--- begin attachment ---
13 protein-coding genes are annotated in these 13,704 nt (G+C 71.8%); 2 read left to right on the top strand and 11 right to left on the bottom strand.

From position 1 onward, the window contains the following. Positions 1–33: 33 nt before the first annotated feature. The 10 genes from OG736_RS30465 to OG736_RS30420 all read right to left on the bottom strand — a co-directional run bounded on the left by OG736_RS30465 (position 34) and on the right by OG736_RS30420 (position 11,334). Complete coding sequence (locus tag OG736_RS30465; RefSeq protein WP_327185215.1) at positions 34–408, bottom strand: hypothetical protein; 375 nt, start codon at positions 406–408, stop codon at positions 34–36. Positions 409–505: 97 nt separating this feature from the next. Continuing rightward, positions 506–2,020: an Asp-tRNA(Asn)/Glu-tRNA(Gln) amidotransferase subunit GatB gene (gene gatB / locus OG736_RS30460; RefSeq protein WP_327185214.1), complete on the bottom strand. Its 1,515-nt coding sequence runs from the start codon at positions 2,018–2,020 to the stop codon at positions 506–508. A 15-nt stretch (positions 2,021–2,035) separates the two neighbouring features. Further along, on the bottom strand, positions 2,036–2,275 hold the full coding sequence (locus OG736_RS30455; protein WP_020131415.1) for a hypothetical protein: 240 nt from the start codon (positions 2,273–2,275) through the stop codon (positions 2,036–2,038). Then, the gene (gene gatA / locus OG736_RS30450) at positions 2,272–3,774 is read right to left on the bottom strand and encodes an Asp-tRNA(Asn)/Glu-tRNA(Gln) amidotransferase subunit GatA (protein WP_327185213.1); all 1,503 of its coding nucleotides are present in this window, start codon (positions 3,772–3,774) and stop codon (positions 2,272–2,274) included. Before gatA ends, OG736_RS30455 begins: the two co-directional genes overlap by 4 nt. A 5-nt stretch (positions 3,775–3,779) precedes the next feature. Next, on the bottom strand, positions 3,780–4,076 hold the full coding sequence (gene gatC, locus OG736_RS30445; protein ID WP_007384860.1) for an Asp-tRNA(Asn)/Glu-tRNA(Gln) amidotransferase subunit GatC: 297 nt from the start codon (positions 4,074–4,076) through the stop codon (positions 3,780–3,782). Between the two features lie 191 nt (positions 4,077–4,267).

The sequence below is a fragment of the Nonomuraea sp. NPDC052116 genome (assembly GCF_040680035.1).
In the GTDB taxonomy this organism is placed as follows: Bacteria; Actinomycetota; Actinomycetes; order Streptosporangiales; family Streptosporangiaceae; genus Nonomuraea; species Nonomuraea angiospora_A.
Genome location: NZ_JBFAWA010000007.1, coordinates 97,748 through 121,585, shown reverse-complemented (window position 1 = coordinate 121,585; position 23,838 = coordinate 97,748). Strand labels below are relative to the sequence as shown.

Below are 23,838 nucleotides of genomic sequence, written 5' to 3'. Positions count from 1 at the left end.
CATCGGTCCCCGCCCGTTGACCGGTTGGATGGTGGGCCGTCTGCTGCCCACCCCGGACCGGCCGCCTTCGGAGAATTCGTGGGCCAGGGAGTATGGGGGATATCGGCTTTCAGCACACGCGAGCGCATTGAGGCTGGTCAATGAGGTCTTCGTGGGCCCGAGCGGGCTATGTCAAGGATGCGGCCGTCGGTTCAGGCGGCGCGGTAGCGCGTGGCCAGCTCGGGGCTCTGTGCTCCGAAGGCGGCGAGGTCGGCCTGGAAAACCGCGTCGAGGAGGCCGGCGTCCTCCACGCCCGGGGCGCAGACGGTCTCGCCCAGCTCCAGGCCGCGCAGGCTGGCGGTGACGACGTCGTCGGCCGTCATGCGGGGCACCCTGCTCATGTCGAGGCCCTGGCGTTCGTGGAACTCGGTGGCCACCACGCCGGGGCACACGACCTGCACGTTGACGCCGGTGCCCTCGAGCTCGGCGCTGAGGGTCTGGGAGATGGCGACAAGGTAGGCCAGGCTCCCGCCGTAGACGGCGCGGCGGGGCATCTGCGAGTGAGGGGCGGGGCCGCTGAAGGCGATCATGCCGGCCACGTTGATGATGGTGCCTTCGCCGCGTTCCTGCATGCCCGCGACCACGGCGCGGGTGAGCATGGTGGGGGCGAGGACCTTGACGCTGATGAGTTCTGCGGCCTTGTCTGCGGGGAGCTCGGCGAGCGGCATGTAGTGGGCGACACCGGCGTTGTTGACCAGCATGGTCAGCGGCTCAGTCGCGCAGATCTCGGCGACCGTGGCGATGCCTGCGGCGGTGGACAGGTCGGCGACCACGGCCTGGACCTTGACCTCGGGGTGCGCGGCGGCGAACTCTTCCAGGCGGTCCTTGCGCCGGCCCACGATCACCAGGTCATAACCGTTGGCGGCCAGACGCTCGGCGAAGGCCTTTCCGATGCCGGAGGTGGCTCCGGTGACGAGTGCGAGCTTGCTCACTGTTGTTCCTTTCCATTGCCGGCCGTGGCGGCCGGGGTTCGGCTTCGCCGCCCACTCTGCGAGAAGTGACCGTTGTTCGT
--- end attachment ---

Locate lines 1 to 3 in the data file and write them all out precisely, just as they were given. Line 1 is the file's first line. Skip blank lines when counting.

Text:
13 protein-coding genes are annotated in these 13,704 nt (G+C 71.8%); 2 read left to right on the top strand and 11 right to left on the bottom strand.

From position 1 onward, the window contains the following. Positions 1–33: 33 nt before the first annotated feature. The 10 genes from OG736_RS30465 to OG736_RS30420 all read right to left on the bottom strand — a co-directional run bounded on the left by OG736_RS30465 (position 34) and on the right by OG736_RS30420 (position 11,334). Complete coding sequence (locus tag OG736_RS30465; RefSeq protein WP_327185215.1) at positions 34–408, bottom strand: hypothetical protein; 375 nt, start codon at positions 406–408, stop codon at positions 34–36. Positions 409–505: 97 nt separating this feature from the next. Continuing rightward, positions 506–2,020: an Asp-tRNA(Asn)/Glu-tRNA(Gln) amidotransferase subunit GatB gene (gene gatB / locus OG736_RS30460; RefSeq protein WP_327185214.1), complete on the bottom strand. Its 1,515-nt coding sequence runs from the start codon at positions 2,018–2,020 to the stop codon at positions 506–508. A 15-nt stretch (positions 2,021–2,035) separates the two neighbouring features. Further along, on the bottom strand, positions 2,036–2,275 hold the full coding sequence (locus OG736_RS30455; protein WP_020131415.1) for a hypothetical protein: 240 nt from the start codon (positions 2,273–2,275) through the stop codon (positions 2,036–2,038). Then, the gene (gene gatA / locus OG736_RS30450) at positions 2,272–3,774 is read right to left on the bottom strand and encodes an Asp-tRNA(Asn)/Glu-tRNA(Gln) amidotransferase subunit GatA (protein WP_327185213.1); all 1,503 of its coding nucleotides are present in this window, start codon (positions 3,772–3,774) and stop codon (positions 2,272–2,274) included. Before gatA ends, OG736_RS30455 begins: the two co-directional genes overlap by 4 nt. A 5-nt stretch (positions 3,775–3,779) precedes the next feature. Next, on the bottom strand, positions 3,780–4,076 hold the full coding sequence (gene gatC, locus OG736_RS30445; protein ID WP_007384860.1) for an Asp-tRNA(Asn)/Glu-tRNA(Gln) amidotransferase subunit GatC: 297 nt from the start codon (positions 4,074–4,076) through the stop codon (positions 3,780–3,782). Between the two features lie 191 nt (positions 4,077–4,267).

The sequence below is a fragment of the Nonomuraea sp. NPDC052116 genome (assembly GCF_040680035.1).